ECMO, NICU, and the Defining Joke

I had the opportunity to do an on-line interview last week and one of the questions was “What is your writing style?”. My response was “Joking in the Graveyard.” My humor is a response to the cruel realities of the world, a frequently confirmed belief that if you can’t laugh, you’ll cry.

Or run away screaming.

Or curl up in a ball under your desk.

But you get my meaning. One incident a few decades ago pretty much defines how my sense of humor works and I would like to share it with you.

My daughter was born eight weeks premature as a result of what the doctors call an occult abruption. This had nothing to do with magick, Wicca or the paranormal, it simply meant that the placenta separating from the uterus and the accompanying hemorrhaging on my wife’s part were “hidden”. My daughter’s birth day was a long grueling afternoon enjoyed by none which leads to another dark joke about equipment lockers.

Within two days, my daughter was whisked away to the NICU at our local children’s hospital. She was put in the farthest reach of the unit, next to the massive ECMO unit.

ECMO is a Frankensteinian device, miraculous in what it can do, horrific in direct experience. An infant attached to it has its blood removed through a tube; aerated and filtered; and then pumped back into its body. This gives the patient’s lungs and kidneys a chance to develop or heal and has actually saved many lives. The device is huge, the size of two or three refrigerators side-by-side, and it makes a constant grinding mechanical sound like a production line for putting potted meat into jars with pictures of smiling babies.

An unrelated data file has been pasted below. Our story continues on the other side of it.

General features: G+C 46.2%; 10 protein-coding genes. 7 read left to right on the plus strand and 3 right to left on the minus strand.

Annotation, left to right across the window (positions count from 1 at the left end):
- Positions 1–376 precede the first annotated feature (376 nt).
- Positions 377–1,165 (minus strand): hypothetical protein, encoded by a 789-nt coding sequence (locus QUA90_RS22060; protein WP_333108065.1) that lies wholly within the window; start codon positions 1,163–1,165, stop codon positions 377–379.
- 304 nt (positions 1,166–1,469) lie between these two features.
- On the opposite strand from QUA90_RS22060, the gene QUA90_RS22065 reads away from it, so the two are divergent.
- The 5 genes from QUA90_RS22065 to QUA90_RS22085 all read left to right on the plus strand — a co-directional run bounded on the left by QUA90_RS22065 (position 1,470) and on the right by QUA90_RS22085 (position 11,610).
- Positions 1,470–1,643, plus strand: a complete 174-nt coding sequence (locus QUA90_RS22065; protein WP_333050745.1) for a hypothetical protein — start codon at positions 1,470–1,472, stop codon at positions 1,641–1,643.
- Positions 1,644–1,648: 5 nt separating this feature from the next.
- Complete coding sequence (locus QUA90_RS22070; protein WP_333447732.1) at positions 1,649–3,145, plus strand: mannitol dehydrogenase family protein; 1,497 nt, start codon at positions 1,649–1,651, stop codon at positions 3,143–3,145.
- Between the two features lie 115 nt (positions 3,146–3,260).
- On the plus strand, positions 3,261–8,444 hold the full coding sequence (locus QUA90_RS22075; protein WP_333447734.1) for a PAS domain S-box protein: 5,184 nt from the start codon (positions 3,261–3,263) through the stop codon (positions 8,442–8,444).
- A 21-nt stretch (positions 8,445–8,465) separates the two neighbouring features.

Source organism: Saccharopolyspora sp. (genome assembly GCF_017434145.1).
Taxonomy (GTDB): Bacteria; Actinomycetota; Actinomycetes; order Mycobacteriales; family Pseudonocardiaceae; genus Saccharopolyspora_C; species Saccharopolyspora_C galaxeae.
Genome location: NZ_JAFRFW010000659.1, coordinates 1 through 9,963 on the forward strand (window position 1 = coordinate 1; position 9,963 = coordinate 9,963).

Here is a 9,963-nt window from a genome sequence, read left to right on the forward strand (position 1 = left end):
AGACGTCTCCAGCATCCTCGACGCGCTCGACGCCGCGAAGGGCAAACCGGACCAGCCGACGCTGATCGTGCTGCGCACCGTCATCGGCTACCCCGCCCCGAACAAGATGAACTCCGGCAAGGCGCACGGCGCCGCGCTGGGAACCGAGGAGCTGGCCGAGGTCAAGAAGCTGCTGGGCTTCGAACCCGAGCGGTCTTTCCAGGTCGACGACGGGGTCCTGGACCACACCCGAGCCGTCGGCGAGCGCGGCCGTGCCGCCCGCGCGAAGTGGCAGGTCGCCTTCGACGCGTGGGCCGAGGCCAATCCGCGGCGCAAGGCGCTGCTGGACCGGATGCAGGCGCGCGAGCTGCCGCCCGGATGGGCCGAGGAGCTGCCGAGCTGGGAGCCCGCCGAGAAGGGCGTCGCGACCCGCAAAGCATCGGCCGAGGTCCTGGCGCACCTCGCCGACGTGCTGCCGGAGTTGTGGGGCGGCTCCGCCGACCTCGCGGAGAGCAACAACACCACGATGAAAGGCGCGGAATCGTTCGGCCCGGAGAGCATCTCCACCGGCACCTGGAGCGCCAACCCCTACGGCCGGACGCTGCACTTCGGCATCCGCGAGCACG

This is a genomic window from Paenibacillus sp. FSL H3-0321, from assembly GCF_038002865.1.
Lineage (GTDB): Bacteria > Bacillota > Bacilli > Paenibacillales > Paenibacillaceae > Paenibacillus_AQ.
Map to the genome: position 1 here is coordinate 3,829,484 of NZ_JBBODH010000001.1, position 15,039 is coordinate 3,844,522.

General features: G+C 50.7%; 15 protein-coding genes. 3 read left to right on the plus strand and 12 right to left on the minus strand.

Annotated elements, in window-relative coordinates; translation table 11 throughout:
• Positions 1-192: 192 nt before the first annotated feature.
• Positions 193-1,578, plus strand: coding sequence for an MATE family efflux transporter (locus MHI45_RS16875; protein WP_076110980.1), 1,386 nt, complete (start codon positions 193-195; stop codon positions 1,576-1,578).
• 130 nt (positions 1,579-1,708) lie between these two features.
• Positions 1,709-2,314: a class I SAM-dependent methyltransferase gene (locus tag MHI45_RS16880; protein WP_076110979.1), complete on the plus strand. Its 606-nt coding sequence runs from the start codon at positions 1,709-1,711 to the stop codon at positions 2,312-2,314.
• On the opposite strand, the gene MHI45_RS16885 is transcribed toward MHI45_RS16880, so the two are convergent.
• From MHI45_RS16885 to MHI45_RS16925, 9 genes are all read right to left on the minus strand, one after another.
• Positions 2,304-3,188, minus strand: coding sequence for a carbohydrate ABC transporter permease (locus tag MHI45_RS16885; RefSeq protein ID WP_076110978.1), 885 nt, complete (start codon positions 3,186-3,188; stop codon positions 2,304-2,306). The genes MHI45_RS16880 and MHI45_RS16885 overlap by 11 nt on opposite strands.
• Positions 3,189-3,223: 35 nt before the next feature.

My wife and I would visit our daughter beside the ECMO, in some ways thankful for the vampiric spectacle and oppressive noise. We knew that when it stopped, more than likely it was because the infant was beyond needing it. We sat beside our daughter’s crib, stroking her receding hairline where it was shaved back for IVs and reading her Winnie the Pooh and Bunnicula. A constant stream of New Age music came out of her pillow speaker. She really seemed to enjoy that, though her ability to react was limited. The doctors and nurses called us unrealistic parents as they believed she was little more than a vegetable. Our stance was that if she was only a plate a broccoli, we would push her to grow to her limits: perhaps broccoli with cheese sauce.

Our daughter’s condition was rather involved due to her birth incident. She had damage to her cranial nerves which prevented her from suckling, swallowing, or gagging. Her fine control of her muscles was nil and she required a tracheostomy and a feeding tube surgically placed into her stomach.

Strictly because she was a premie, she also had under-developed hips, the sockets were still to form around the ball joint of the femurs. For her it was perfectly comfortable to lay on her back, folded in half, with her ankles on either side of her ears.

One visit when we found her that way, I stroked the remains of her hair and said loudly enough for all the nurses to hear:

“Honey, Daddy loves you, but you are not allowed to date until you learn to gag and put your legs together.”

And that’s the definition of my sense of humor.


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